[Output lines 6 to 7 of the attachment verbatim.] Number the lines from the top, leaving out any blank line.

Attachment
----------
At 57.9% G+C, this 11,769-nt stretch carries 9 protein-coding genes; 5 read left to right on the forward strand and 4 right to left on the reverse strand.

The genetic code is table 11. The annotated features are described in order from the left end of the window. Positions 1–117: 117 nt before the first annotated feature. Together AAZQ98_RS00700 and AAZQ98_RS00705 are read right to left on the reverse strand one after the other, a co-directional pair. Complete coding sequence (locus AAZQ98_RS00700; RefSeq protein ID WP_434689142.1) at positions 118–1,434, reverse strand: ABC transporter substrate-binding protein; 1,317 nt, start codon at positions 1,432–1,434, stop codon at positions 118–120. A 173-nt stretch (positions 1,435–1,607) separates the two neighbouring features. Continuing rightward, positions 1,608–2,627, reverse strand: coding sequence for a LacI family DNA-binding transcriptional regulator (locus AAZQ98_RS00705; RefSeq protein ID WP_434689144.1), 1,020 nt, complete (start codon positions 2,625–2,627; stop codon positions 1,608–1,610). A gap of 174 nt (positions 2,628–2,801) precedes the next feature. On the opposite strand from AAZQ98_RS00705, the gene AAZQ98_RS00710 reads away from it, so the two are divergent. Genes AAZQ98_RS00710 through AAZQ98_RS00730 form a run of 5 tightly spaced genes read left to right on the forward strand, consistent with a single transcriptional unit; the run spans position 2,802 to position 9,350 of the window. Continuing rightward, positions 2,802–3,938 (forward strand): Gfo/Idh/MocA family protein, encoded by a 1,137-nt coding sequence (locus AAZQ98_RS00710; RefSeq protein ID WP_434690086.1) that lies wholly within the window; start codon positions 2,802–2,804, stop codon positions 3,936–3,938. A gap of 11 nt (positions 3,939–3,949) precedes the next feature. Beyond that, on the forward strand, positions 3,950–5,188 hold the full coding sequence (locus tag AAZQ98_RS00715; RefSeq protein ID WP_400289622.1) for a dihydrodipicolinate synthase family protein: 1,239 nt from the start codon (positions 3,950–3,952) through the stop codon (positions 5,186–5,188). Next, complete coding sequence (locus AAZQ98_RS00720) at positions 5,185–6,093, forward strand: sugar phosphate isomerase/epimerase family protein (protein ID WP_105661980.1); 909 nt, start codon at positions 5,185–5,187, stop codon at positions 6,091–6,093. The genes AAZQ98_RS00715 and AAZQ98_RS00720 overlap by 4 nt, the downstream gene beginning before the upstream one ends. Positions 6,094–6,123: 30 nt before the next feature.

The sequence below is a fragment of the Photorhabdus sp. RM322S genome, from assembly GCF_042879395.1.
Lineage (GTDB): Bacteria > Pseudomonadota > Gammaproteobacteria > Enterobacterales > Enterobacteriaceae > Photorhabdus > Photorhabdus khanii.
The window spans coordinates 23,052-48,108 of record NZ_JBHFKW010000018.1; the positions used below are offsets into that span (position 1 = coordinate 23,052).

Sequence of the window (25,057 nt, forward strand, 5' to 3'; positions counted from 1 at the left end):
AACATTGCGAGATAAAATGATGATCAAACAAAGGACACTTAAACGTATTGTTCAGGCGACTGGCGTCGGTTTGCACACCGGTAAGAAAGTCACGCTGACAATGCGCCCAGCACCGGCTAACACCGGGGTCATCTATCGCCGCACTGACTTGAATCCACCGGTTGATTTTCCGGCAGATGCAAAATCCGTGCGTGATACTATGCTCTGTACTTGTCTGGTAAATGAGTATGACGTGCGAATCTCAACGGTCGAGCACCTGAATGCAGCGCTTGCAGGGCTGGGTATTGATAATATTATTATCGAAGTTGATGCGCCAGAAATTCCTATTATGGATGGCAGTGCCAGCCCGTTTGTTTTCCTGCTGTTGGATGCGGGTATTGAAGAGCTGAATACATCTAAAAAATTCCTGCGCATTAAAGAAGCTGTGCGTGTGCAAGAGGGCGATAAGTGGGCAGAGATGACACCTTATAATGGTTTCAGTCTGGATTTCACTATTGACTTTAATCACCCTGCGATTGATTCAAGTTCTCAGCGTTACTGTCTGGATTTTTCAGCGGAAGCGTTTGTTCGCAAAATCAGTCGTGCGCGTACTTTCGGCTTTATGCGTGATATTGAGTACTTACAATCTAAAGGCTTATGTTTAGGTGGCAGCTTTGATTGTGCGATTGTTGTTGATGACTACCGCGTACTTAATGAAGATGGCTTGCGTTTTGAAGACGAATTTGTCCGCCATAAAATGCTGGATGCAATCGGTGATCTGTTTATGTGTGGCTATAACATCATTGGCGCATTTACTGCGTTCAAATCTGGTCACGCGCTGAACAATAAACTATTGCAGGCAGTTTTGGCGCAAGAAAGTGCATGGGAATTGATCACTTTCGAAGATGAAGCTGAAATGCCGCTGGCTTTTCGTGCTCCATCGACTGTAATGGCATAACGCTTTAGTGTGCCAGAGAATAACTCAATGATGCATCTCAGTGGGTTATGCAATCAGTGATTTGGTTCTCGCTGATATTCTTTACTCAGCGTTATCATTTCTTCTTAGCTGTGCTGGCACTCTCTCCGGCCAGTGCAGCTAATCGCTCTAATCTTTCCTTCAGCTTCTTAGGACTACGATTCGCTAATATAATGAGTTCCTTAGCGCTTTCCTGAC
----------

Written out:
Sequence of the window (25,057 nt, forward strand, 5' to 3'; positions counted from 1 at the left end):
AACATTGCGAGATAAAATGATGATCAAACAAAGGACACTTAAACGTATTGTTCAGGCGACTGGCGTCGGTTTGCACACCGGTAAGAAAGTCACGCTGACAATGCGCCCAGCACCGGCTAACACCGGGGTCATCTATCGCCGCACTGACTTGAATCCACCGGTTGATTTTCCGGCAGATGCAAAATCCGTGCGTGATACTATGCTCTGTACTTGTCTGGTAAATGAGTATGACGTGCGAATCTCAACGGTCGAGCACCTGAATGCAGCGCTTGCAGGGCTGGGTATTGATAATATTATTATCGAAGTTGATGCGCCAGAAATTCCTATTATGGATGGCAGTGCCAGCCCGTTTGTTTTCCTGCTGTTGGATGCGGGTATTGAAGAGCTGAATACATCTAAAAAATTCCTGCGCATTAAAGAAGCTGTGCGTGTGCAAGAGGGCGATAAGTGGGCAGAGATGACACCTTATAATGGTTTCAGTCTGGATTTCACTATTGACTTTAATCACCCTGCGATTGATTCAAGTTCTCAGCGTTACTGTCTGGATTTTTCAGCGGAAGCGTTTGTTCGCAAAATCAGTCGTGCGCGTACTTTCGGCTTTATGCGTGATATTGAGTACTTACAATCTAAAGGCTTATGTTTAGGTGGCAGCTTTGATTGTGCGATTGTTGTTGATGACTACCGCGTACTTAATGAAGATGGCTTGCGTTTTGAAGACGAATTTGTCCGCCATAAAATGCTGGATGCAATCGGTGATCTGTTTATGTGTGGCTATAACATCATTGGCGCATTTACTGCGTTCAAATCTGGTCACGCGCTGAACAATAAACTATTGCAGGCAGTTTTGGCGCAAGAAAGTGCATGGGAATTGATCACTTTCGAAGATGAAGCTGAAATGCCGCTGGCTTTTCGTGCTCCATCGACTGTAATGGCATAACGCTTTAGTGTGCCAGAGAATAACTCAATGATGCATCTCAGTGGGTTATGCAATCAGTGATTTGGTTCTCGCTGATATTCTTTACTCAGCGTTATCATTTCTTCTTAGCTGTGCTGGCACTCTCTCCGGCCAGTGCAGCTAATCGCTCTAATCTTTCCTTCAGCTTCTTAGGACTACGATTCGCTAATATAATGAGTTCCTTAGCGCTTTCCTGAC